While FLASH was flawed, it showed the tremendous potential of running a contracting process that rewards excellence at designing and building working software, rather than competence in writing proposals and navigating bureaucracy.
The MITRE Corp. has developed a free online platform called Acquisition in the Digital Age (AiDA) to provide tools, references and best practices for agencies to start using agile.
The report DHS filed with the Government Accountability Office said pulling the contract "is the only viable option to address the many issues that DHS has identified as problems with the requirement and the record."
FLASH was created with the intention of giving department components access to industry best practices for acquiring agile services, but struggled when multiple award attempts were met with protests from unsuccessful bidders.
Agile innovation requires collaboration and trust between agencies and their creative suppliers of digital products.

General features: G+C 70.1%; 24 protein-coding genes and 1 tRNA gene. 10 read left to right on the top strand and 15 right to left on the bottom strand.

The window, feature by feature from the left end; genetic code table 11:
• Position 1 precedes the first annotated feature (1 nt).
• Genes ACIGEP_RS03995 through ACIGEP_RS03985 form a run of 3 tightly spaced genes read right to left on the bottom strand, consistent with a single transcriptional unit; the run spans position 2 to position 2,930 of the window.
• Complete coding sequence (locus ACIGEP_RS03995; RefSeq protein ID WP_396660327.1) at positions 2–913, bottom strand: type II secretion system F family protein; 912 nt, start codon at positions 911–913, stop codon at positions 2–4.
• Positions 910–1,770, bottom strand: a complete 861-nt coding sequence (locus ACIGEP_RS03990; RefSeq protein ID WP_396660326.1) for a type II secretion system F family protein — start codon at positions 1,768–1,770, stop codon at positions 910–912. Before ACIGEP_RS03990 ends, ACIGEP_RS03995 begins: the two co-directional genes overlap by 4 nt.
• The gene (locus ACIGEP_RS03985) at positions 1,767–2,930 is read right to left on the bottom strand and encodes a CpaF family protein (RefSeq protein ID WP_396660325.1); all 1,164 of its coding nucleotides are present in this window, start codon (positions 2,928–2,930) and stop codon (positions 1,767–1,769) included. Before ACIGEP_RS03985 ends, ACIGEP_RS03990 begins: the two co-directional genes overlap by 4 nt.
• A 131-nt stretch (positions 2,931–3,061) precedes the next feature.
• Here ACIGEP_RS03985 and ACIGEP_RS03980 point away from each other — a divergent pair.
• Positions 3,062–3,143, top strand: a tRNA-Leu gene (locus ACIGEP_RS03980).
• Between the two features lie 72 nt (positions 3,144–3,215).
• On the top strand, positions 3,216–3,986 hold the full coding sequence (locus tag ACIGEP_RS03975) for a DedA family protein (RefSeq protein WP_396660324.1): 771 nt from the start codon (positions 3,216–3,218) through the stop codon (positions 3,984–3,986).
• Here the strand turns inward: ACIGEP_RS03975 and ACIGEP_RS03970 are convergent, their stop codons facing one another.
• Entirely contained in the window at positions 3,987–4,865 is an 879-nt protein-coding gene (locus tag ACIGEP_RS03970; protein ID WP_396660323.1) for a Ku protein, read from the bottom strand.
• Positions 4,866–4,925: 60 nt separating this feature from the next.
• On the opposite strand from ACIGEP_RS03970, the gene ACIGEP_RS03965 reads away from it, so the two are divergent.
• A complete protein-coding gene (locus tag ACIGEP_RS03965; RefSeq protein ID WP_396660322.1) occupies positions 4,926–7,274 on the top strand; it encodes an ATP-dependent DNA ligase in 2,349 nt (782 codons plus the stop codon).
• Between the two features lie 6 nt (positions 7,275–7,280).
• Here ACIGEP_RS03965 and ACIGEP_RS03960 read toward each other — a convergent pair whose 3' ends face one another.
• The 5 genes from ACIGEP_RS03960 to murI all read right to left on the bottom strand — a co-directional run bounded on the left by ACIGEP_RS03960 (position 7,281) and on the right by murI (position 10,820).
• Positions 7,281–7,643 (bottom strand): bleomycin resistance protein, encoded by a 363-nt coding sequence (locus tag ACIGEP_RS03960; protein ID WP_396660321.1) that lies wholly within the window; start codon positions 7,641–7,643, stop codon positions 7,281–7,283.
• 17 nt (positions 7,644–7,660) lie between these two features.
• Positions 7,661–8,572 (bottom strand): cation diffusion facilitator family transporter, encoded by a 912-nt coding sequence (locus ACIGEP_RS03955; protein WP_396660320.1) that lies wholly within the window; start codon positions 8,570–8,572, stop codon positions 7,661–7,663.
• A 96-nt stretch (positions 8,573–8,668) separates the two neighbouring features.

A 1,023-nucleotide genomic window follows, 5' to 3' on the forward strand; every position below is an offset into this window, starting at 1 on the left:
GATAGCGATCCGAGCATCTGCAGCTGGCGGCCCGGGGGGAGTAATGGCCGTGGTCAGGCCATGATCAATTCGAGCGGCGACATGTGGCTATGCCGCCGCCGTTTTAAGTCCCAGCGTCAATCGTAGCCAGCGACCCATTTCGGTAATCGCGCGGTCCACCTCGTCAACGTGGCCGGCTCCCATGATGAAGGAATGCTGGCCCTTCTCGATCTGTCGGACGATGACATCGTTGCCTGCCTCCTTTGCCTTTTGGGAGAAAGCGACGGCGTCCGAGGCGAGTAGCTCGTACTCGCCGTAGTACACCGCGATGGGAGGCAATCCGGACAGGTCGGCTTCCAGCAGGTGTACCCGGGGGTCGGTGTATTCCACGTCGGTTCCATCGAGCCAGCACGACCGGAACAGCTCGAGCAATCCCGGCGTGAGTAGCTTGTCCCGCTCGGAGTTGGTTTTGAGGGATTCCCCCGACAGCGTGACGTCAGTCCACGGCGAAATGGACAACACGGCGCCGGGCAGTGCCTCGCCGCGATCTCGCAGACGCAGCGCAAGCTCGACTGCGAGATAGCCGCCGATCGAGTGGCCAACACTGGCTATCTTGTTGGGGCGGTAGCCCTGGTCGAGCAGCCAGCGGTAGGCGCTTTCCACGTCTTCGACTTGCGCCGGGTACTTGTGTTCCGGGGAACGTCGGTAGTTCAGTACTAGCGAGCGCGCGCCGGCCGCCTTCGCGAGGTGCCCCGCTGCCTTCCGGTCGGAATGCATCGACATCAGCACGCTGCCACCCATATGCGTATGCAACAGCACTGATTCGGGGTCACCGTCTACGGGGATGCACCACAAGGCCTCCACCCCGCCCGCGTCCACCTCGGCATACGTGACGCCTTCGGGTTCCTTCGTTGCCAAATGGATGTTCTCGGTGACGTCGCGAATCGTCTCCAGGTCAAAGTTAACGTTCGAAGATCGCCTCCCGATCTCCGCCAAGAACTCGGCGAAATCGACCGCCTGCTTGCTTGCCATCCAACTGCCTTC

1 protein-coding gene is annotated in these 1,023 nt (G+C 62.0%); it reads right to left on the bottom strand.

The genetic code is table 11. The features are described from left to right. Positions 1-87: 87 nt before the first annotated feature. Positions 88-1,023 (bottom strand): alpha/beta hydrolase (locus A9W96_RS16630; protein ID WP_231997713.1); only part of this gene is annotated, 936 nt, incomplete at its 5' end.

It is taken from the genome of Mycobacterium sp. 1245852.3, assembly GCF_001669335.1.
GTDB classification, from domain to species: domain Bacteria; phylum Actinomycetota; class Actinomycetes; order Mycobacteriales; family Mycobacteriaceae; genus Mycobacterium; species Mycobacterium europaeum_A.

"Our goal is to make acquisitions joyful. My interest is to rethink how we do procurements in the federal space, which has historically been a slow and painful process used only as a last resort to better serve their constituents."
Automated tools and frequent demonstrations of work make post-award monitoring of Agile government contracts more effective.
Despite long-standing practices of writing extremely detailed requirements into government contracts, there's no law that says it has to be this way.
The Federal Acquisition Institute published an "Agile Acquisitions 101" video featuring 18F's Chris Cairns, Office of Federal Procurement Policy's Traci Walker, U.S. Digital Service's Jonathan Mostowski and the Department of Health and Human Service's Mark Naggar.
Federal Acquisition Institute's Behind the Buy podcast "A Simple and Intuitive Approach for IT Procurement" episode features Office of Federal Procurement Policy Administrator Anne Rung and Executive Office of the President Contracting Officer (and founding member of the United States Digital Services procurement team) Traci Walker.